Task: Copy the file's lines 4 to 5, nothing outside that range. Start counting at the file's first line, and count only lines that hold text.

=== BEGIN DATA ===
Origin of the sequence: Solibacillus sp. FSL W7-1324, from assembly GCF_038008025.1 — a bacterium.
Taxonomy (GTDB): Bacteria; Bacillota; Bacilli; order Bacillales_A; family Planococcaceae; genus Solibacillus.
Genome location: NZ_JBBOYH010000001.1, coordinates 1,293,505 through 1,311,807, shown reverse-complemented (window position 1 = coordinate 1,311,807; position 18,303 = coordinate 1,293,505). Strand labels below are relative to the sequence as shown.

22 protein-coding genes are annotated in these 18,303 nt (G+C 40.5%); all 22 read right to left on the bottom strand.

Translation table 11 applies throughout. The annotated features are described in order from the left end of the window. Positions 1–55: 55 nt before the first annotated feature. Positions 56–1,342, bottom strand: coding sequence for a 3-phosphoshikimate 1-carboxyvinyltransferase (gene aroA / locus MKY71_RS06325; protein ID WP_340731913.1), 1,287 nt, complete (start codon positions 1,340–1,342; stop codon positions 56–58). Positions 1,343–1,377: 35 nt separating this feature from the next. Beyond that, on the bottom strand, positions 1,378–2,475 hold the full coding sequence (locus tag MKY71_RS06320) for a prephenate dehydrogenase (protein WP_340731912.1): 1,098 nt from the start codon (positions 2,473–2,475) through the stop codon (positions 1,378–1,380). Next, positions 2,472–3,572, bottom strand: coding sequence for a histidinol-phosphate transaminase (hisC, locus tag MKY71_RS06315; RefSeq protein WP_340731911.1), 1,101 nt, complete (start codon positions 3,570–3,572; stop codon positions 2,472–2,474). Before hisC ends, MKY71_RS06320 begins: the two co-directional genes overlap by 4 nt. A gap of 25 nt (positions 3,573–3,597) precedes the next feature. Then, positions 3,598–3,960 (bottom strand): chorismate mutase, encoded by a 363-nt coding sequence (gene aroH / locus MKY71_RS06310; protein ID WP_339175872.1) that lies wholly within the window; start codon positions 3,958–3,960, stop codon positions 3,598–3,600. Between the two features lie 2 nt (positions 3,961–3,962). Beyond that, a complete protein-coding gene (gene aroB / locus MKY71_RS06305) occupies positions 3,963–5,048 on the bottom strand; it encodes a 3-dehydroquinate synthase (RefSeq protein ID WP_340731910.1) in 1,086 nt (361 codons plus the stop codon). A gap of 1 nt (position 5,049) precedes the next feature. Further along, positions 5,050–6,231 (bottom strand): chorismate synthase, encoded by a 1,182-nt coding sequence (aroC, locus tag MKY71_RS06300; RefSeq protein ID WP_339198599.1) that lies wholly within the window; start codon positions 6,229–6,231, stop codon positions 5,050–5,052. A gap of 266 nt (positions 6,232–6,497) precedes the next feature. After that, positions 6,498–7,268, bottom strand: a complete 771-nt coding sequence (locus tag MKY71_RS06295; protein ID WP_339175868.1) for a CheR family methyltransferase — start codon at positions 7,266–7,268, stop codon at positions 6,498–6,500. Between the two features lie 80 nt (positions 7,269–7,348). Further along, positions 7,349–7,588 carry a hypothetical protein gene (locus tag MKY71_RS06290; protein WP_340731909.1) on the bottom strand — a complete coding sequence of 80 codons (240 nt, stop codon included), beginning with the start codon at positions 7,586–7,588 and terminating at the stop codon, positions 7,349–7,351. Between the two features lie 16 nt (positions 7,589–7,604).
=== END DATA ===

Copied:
22 protein-coding genes are annotated in these 18,303 nt (G+C 40.5%); all 22 read right to left on the bottom strand.

Translation table 11 applies throughout. The annotated features are described in order from the left end of the window. Positions 1–55: 55 nt before the first annotated feature. Positions 56–1,342, bottom strand: coding sequence for a 3-phosphoshikimate 1-carboxyvinyltransferase (gene aroA / locus MKY71_RS06325; protein ID WP_340731913.1), 1,287 nt, complete (start codon positions 1,340–1,342; stop codon positions 56–58). Positions 1,343–1,377: 35 nt separating this feature from the next. Beyond that, on the bottom strand, positions 1,378–2,475 hold the full coding sequence (locus tag MKY71_RS06320) for a prephenate dehydrogenase (protein WP_340731912.1): 1,098 nt from the start codon (positions 2,473–2,475) through the stop codon (positions 1,378–1,380). Next, positions 2,472–3,572, bottom strand: coding sequence for a histidinol-phosphate transaminase (hisC, locus tag MKY71_RS06315; RefSeq protein WP_340731911.1), 1,101 nt, complete (start codon positions 3,570–3,572; stop codon positions 2,472–2,474). Before hisC ends, MKY71_RS06320 begins: the two co-directional genes overlap by 4 nt. A gap of 25 nt (positions 3,573–3,597) precedes the next feature. Then, positions 3,598–3,960 (bottom strand): chorismate mutase, encoded by a 363-nt coding sequence (gene aroH / locus MKY71_RS06310; protein ID WP_339175872.1) that lies wholly within the window; start codon positions 3,958–3,960, stop codon positions 3,598–3,600. Between the two features lie 2 nt (positions 3,961–3,962). Beyond that, a complete protein-coding gene (gene aroB / locus MKY71_RS06305) occupies positions 3,963–5,048 on the bottom strand; it encodes a 3-dehydroquinate synthase (RefSeq protein ID WP_340731910.1) in 1,086 nt (361 codons plus the stop codon). A gap of 1 nt (position 5,049) precedes the next feature. Further along, positions 5,050–6,231 (bottom strand): chorismate synthase, encoded by a 1,182-nt coding sequence (aroC, locus tag MKY71_RS06300; RefSeq protein ID WP_339198599.1) that lies wholly within the window; start codon positions 6,229–6,231, stop codon positions 5,050–5,052. A gap of 266 nt (positions 6,232–6,497) precedes the next feature. After that, positions 6,498–7,268, bottom strand: a complete 771-nt coding sequence (locus tag MKY71_RS06295; protein ID WP_339175868.1) for a CheR family methyltransferase — start codon at positions 7,266–7,268, stop codon at positions 6,498–6,500. Between the two features lie 80 nt (positions 7,269–7,348). Further along, positions 7,349–7,588 carry a hypothetical protein gene (locus tag MKY71_RS06290; protein WP_340731909.1) on the bottom strand — a complete coding sequence of 80 codons (240 nt, stop codon included), beginning with the start codon at positions 7,586–7,588 and terminating at the stop codon, positions 7,349–7,351. Between the two features lie 16 nt (positions 7,589–7,604).